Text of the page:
Panama Canal

In the 1880s and onwards, it is estimated that thousands left the island of Barbados to head out to Panama to assist with the construction of the Panama Canal. This canal was to provide aSome were fortunate enough to return to Barbados while others were not as fortunate to make it back due to various diseases or landslides that might have taken their lives. They were quite a few workers who decided to stay in Panama, make it their home and become citizens of the United States.


Working conditions in the Panama Canal were not ideal as primitive tools were used to literally create this 8th wonder. Workers from Barbados made up a significant portion of the labour force by the time the 'Great Ditch' was completed in 1914. Discrimination was high on the cards from the perspective of wages and work conditions but interestingly enough, to the labour force that left Barbados, the grass turned out greener on this side of the world when it came to the topic of wages.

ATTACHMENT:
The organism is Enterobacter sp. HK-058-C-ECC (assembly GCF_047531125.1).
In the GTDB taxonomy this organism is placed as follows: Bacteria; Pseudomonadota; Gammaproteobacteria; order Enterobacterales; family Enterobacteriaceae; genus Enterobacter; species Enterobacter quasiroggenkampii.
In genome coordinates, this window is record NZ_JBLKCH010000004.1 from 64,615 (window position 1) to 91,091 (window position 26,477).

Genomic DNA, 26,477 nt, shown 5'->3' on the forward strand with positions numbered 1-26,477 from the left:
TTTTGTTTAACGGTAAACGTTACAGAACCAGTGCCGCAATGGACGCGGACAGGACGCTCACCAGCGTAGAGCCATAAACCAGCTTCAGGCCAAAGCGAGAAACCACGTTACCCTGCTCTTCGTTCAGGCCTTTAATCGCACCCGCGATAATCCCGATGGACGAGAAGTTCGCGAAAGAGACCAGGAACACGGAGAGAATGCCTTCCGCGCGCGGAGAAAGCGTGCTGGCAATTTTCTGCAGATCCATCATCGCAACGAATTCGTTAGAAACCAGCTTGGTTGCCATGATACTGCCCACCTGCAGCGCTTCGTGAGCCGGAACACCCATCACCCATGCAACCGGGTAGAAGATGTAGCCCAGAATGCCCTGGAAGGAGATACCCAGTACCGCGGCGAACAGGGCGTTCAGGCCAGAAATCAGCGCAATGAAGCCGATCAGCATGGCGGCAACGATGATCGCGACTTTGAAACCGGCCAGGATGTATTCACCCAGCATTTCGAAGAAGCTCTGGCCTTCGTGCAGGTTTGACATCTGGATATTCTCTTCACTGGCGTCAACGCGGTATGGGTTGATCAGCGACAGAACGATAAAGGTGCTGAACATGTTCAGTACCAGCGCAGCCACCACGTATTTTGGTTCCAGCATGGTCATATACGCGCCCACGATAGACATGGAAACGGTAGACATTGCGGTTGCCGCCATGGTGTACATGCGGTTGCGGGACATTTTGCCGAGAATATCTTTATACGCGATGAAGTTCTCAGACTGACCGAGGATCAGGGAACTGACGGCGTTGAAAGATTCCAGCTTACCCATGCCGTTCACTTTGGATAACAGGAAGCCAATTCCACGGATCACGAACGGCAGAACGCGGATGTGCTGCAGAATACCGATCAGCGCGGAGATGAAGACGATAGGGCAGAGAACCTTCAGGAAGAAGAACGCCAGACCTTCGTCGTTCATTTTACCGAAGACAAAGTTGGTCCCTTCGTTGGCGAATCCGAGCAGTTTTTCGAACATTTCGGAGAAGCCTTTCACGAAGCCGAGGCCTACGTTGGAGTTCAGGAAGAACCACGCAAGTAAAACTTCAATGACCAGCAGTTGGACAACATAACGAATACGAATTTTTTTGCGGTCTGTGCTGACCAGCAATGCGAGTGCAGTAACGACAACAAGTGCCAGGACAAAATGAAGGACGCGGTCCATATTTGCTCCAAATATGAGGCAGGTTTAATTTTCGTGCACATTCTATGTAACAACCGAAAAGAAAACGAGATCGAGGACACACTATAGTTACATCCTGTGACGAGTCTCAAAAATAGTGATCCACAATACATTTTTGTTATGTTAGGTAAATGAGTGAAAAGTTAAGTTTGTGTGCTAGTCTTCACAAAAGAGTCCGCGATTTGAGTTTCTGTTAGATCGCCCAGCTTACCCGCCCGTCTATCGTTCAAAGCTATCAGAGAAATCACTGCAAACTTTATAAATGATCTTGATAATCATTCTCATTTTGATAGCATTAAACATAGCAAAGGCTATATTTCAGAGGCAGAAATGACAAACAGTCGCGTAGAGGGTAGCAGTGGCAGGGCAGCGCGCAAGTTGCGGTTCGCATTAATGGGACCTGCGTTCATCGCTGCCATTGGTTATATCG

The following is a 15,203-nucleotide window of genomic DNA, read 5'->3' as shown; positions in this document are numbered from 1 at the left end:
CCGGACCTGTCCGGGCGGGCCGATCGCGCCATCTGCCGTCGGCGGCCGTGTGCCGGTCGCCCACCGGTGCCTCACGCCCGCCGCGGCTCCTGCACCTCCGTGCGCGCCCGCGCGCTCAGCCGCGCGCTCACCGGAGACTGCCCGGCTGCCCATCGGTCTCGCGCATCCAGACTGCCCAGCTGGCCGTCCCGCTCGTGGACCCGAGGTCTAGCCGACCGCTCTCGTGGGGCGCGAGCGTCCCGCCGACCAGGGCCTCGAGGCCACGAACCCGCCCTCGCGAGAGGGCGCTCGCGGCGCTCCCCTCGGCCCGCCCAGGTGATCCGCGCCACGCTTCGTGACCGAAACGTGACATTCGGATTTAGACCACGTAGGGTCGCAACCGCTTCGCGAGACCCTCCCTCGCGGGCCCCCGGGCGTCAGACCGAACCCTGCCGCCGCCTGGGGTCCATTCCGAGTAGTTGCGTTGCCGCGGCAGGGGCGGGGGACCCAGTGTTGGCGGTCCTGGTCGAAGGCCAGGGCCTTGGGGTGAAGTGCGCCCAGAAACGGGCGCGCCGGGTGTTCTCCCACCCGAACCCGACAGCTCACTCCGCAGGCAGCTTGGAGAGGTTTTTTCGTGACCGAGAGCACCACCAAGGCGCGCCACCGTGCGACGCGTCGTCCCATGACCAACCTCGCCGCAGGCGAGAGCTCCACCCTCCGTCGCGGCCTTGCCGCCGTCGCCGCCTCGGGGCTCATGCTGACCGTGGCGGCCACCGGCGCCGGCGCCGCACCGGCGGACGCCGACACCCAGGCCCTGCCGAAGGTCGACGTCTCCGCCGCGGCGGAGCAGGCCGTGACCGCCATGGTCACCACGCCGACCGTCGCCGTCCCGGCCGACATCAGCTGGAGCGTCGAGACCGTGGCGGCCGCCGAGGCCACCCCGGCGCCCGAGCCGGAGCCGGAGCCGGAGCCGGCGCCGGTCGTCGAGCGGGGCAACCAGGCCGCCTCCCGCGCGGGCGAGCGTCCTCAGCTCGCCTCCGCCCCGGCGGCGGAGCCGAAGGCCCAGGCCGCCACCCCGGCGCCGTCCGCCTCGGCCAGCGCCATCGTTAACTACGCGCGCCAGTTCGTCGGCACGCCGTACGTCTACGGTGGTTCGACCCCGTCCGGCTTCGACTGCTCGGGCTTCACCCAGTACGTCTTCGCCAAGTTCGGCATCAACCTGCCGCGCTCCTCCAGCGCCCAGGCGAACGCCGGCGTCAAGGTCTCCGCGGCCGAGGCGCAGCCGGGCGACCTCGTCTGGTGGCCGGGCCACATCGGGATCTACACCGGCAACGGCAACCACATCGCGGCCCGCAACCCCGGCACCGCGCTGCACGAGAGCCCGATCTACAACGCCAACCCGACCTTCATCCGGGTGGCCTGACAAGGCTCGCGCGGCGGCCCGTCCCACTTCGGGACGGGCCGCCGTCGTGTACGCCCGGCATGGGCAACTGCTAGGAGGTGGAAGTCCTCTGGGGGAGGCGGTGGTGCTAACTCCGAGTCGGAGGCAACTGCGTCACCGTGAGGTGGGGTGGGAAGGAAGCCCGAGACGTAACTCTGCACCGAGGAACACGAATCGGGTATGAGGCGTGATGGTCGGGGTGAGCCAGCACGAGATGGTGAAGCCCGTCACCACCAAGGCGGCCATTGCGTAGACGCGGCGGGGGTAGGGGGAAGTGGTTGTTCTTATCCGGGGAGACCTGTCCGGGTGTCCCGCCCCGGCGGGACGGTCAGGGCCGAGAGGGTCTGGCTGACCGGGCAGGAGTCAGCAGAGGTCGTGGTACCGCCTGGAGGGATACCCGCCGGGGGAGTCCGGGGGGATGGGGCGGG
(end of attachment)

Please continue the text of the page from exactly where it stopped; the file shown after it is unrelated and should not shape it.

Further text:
The Panama Canal is considered the 8th wonder of the world and it is no wonder, as this canal is one of the many intriguing experiences one could ever encounter on such a small and diverse country. It is estimated that approximately 14, 000 ships pass through the canal every year and that there are excellent provisions in place for visitors to observe the amazing operation of this smartly engineered canal and be educated all at the same time.



but make a better life for themselves and their families




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